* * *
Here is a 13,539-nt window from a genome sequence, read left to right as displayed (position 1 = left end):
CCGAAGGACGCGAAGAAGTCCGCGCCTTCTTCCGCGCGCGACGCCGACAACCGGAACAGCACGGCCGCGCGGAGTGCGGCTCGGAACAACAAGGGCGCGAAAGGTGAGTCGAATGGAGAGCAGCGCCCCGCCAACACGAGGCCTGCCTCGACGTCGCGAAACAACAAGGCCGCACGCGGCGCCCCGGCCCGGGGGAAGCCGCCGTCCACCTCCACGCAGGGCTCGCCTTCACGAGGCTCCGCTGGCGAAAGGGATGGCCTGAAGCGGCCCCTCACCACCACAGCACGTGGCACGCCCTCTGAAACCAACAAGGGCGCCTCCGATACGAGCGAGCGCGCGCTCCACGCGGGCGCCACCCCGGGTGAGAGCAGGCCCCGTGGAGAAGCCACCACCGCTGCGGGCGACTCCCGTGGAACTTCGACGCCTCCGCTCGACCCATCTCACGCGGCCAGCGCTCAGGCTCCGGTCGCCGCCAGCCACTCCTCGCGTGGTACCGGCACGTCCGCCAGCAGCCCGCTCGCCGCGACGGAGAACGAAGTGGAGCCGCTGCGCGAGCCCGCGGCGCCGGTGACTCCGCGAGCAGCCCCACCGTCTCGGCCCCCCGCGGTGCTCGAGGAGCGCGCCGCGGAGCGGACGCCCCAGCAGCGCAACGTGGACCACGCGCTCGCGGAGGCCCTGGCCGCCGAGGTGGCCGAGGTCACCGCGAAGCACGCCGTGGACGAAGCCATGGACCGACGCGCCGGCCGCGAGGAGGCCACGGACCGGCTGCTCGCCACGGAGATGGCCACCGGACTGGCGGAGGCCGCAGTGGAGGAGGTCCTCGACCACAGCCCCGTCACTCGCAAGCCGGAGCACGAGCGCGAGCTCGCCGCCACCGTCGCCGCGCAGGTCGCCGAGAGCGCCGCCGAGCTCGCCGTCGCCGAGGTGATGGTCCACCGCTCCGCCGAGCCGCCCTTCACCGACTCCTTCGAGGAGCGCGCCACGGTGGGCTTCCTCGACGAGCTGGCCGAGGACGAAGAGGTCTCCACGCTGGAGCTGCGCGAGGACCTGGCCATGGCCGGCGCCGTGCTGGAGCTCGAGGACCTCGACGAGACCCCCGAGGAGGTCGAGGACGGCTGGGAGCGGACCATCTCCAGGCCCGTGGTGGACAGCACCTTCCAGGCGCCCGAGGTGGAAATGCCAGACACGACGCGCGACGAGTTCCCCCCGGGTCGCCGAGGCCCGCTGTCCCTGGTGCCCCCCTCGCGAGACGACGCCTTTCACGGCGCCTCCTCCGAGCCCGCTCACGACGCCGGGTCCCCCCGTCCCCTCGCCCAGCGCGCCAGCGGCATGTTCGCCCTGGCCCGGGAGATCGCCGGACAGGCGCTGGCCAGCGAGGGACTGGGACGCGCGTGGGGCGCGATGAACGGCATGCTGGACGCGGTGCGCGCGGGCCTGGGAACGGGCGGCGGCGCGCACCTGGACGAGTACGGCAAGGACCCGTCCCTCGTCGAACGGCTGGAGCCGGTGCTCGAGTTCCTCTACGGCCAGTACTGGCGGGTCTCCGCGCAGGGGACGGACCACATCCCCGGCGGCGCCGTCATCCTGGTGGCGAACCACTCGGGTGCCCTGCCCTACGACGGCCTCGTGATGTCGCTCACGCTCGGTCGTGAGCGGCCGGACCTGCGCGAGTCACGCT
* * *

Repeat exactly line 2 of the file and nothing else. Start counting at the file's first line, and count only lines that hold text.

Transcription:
CCGAAGGACGCGAAGAAGTCCGCGCCTTCTTCCGCGCGCGACGCCGACAACCGGAACAGCACGGCCGCGCGGAGTGCGGCTCGGAACAACAAGGGCGCGAAAGGTGAGTCGAATGGAGAGCAGCGCCCCGCCAACACGAGGCCTGCCTCGACGTCGCGAAACAACAAGGCCGCACGCGGCGCCCCGGCCCGGGGGAAGCCGCCGTCCACCTCCACGCAGGGCTCGCCTTCACGAGGCTCCGCTGGCGAAAGGGATGGCCTGAAGCGGCCCCTCACCACCACAGCACGTGGCACGCCCTCTGAAACCAACAAGGGCGCCTCCGATACGAGCGAGCGCGCGCTCCACGCGGGCGCCACCCCGGGTGAGAGCAGGCCCCGTGGAGAAGCCACCACCGCTGCGGGCGACTCCCGTGGAACTTCGACGCCTCCGCTCGACCCATCTCACGCGGCCAGCGCTCAGGCTCCGGTCGCCGCCAGCCACTCCTCGCGTGGTACCGGCACGTCCGCCAGCAGCCCGCTCGCCGCGACGGAGAACGAAGTGGAGCCGCTGCGCGAGCCCGCGGCGCCGGTGACTCCGCGAGCAGCCCCACCGTCTCGGCCCCCCGCGGTGCTCGAGGAGCGCGCCGCGGAGCGGACGCCCCAGCAGCGCAACGTGGACCACGCGCTCGCGGAGGCCCTGGCCGCCGAGGTGGCCGAGGTCACCGCGAAGCACGCCGTGGACGAAGCCATGGACCGACGCGCCGGCCGCGAGGAGGCCACGGACCGGCTGCTCGCCACGGAGATGGCCACCGGACTGGCGGAGGCCGCAGTGGAGGAGGTCCTCGACCACAGCCCCGTCACTCGCAAGCCGGAGCACGAGCGCGAGCTCGCCGCCACCGTCGCCGCGCAGGTCGCCGAGAGCGCCGCCGAGCTCGCCGTCGCCGAGGTGATGGTCCACCGCTCCGCCGAGCCGCCCTTCACCGACTCCTTCGAGGAGCGCGCCACGGTGGGCTTCCTCGACGAGCTGGCCGAGGACGAAGAGGTCTCCACGCTGGAGCTGCGCGAGGACCTGGCCATGGCCGGCGCCGTGCTGGAGCTCGAGGACCTCGACGAGACCCCCGAGGAGGTCGAGGACGGCTGGGAGCGGACCATCTCCAGGCCCGTGGTGGACAGCACCTTCCAGGCGCCCGAGGTGGAAATGCCAGACACGACGCGCGACGAGTTCCCCCCGGGTCGCCGAGGCCCGCTGTCCCTGGTGCCCCCCTCGCGAGACGACGCCTTTCACGGCGCCTCCTCCGAGCCCGCTCACGACGCCGGGTCCCCCCGTCCCCTCGCCCAGCGCGCCAGCGGCATGTTCGCCCTGGCCCGGGAGATCGCCGGACAGGCGCTGGCCAGCGAGGGACTGGGACGCGCGTGGGGCGCGATGAACGGCATGCTGGACGCGGTGCGCGCGGGCCTGGGAACGGGCGGCGGCGCGCACCTGGACGAGTACGGCAAGGACCCGTCCCTCGTCGAACGGCTGGAGCCGGTGCTCGAGTTCCTCTACGGCCAGTACTGGCGGGTCTCCGCGCAGGGGACGGACCACATCCCCGGCGGCGCCGTCATCCTGGTGGCGAACCACTCGGGTGCCCTGCCCTACGACGGCCTCGTGATGTCGCTCACGCTCGGTCGTGAGCGGCCGGACCTGCGCGAGTCACGCT